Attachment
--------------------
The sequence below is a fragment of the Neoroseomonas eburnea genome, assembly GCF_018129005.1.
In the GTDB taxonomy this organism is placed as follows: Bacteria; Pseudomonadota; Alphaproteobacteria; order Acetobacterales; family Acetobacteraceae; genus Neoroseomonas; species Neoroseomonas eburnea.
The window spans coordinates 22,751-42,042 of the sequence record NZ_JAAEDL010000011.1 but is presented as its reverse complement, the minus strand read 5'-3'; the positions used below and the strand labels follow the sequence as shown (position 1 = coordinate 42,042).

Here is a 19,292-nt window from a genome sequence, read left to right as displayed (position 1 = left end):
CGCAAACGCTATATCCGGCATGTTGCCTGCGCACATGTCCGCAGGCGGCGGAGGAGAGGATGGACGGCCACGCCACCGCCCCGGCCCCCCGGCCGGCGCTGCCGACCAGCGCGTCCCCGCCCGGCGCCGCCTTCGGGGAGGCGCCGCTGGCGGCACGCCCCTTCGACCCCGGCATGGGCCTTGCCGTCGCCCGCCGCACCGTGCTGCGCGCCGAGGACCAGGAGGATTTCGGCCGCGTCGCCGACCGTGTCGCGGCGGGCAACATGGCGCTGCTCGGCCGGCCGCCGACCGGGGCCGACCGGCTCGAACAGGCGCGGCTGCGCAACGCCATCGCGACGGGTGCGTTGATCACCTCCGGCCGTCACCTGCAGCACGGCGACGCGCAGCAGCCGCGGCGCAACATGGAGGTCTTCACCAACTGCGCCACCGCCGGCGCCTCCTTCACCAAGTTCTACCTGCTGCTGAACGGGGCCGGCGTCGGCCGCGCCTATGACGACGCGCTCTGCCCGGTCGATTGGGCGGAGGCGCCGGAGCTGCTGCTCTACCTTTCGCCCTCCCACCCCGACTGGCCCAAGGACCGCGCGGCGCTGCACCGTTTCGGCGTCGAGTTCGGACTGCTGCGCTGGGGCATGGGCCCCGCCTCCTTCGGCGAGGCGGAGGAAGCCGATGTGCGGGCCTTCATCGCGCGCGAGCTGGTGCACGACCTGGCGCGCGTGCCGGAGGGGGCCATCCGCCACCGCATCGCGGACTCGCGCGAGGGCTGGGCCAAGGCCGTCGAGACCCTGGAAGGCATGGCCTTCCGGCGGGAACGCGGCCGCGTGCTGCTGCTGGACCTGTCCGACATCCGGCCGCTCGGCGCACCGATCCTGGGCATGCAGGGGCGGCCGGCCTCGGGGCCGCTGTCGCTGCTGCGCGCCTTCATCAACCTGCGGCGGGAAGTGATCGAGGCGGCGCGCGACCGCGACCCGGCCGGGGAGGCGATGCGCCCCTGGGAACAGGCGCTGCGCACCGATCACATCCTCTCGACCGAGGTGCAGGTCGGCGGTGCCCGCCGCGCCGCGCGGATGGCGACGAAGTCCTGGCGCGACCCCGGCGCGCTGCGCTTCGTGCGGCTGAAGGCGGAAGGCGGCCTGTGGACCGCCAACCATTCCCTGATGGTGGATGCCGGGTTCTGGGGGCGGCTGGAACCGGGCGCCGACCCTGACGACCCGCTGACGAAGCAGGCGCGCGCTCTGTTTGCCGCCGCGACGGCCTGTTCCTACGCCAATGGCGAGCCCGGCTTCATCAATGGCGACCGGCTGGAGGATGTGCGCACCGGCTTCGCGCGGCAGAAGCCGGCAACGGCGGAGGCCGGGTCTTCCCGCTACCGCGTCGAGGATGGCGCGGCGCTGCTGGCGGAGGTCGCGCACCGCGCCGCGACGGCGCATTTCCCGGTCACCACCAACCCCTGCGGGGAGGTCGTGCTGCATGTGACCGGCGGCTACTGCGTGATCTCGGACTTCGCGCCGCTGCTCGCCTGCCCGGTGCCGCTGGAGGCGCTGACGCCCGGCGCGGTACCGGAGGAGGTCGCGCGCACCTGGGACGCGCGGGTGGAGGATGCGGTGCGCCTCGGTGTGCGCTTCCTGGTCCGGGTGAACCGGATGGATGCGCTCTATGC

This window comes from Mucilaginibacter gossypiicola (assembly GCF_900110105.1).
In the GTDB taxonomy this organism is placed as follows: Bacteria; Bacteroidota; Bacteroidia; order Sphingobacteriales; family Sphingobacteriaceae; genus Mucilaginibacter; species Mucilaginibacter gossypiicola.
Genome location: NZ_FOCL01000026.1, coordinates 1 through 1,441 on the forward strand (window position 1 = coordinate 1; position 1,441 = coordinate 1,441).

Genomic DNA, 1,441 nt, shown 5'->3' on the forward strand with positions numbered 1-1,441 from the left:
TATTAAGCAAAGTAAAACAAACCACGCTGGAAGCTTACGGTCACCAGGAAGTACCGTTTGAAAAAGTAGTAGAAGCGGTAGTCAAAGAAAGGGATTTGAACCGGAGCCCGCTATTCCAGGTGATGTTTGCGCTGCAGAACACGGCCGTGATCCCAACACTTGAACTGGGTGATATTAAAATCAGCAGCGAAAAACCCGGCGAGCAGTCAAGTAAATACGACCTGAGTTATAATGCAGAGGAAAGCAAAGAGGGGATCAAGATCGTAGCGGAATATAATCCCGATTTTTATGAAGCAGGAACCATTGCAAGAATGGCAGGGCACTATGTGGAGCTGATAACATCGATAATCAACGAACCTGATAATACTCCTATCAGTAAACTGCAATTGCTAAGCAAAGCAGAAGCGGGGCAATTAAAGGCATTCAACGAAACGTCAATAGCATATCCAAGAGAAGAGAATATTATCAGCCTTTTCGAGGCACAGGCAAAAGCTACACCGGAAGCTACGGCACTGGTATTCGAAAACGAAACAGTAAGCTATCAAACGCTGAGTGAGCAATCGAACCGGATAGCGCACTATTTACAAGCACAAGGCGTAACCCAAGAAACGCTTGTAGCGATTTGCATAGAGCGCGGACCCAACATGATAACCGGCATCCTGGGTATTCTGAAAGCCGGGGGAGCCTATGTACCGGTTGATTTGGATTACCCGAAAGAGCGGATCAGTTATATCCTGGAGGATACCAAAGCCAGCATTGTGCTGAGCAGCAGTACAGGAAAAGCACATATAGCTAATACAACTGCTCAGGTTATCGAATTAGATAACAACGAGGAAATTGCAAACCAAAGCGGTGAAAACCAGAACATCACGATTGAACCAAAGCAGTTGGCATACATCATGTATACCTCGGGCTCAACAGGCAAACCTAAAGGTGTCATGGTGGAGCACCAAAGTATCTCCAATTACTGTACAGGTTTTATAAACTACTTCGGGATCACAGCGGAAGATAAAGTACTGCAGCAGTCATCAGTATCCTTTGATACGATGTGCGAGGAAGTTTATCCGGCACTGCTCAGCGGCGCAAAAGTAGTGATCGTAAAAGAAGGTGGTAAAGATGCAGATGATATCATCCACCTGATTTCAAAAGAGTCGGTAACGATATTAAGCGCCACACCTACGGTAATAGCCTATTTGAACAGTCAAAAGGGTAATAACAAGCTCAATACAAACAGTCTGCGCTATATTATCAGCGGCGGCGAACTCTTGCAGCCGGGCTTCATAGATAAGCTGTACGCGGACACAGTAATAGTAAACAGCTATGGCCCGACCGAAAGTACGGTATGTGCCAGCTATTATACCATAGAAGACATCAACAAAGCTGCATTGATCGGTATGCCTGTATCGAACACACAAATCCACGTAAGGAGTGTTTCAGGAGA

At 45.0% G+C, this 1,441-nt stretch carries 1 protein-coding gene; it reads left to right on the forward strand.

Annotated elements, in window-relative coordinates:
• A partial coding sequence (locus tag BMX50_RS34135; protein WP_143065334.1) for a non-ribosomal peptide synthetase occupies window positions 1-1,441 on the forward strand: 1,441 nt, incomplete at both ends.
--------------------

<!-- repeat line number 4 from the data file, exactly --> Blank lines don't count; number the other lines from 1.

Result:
Here is a 19,292-nt window from a genome sequence, read left to right as displayed (position 1 = left end):